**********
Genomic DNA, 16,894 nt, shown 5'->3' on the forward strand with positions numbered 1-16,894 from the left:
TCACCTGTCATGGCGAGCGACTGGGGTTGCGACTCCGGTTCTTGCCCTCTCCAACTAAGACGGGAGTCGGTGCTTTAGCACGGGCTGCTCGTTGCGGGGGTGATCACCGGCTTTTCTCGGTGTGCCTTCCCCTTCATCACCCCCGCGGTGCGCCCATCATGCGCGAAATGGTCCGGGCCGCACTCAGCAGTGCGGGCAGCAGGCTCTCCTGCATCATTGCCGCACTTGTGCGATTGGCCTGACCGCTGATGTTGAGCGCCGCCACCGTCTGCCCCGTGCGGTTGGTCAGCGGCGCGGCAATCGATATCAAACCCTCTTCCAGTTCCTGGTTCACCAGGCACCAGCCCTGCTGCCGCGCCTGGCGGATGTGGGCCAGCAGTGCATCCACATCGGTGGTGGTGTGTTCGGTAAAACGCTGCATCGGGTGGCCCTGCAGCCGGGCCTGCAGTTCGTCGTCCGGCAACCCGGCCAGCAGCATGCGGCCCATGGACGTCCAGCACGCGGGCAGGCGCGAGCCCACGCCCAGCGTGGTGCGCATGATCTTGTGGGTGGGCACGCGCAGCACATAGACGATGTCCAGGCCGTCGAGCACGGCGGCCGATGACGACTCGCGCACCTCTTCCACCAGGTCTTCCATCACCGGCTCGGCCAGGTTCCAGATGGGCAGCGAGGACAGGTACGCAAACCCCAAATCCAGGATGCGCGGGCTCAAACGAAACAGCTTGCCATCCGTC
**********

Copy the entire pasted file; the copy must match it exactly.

Genomic DNA, 16,894 nt, shown 5'->3' on the forward strand with positions numbered 1-16,894 from the left:
TCACCTGTCATGGCGAGCGACTGGGGTTGCGACTCCGGTTCTTGCCCTCTCCAACTAAGACGGGAGTCGGTGCTTTAGCACGGGCTGCTCGTTGCGGGGGTGATCACCGGCTTTTCTCGGTGTGCCTTCCCCTTCATCACCCCCGCGGTGCGCCCATCATGCGCGAAATGGTCCGGGCCGCACTCAGCAGTGCGGGCAGCAGGCTCTCCTGCATCATTGCCGCACTTGTGCGATTGGCCTGACCGCTGATGTTGAGCGCCGCCACCGTCTGCCCCGTGCGGTTGGTCAGCGGCGCGGCAATCGATATCAAACCCTCTTCCAGTTCCTGGTTCACCAGGCACCAGCCCTGCTGCCGCGCCTGGCGGATGTGGGCCAGCAGTGCATCCACATCGGTGGTGGTGTGTTCGGTAAAACGCTGCATCGGGTGGCCCTGCAGCCGGGCCTGCAGTTCGTCGTCCGGCAACCCGGCCAGCAGCATGCGGCCCATGGACGTCCAGCACGCGGGCAGGCGCGAGCCCACGCCCAGCGTGGTGCGCATGATCTTGTGGGTGGGCACGCGCAGCACATAGACGATGTCCAGGCCGTCGAGCACGGCGGCCGATGACGACTCGCGCACCTCTTCCACCAGGTCTTCCATCACCGGCTCGGCCAGGTTCCAGATGGGCAGCGAGGACAGGTACGCAAACCCCAAATCCAGGATGCGCGGGCTCAAACGAAACAGCTTGCCATCCGTC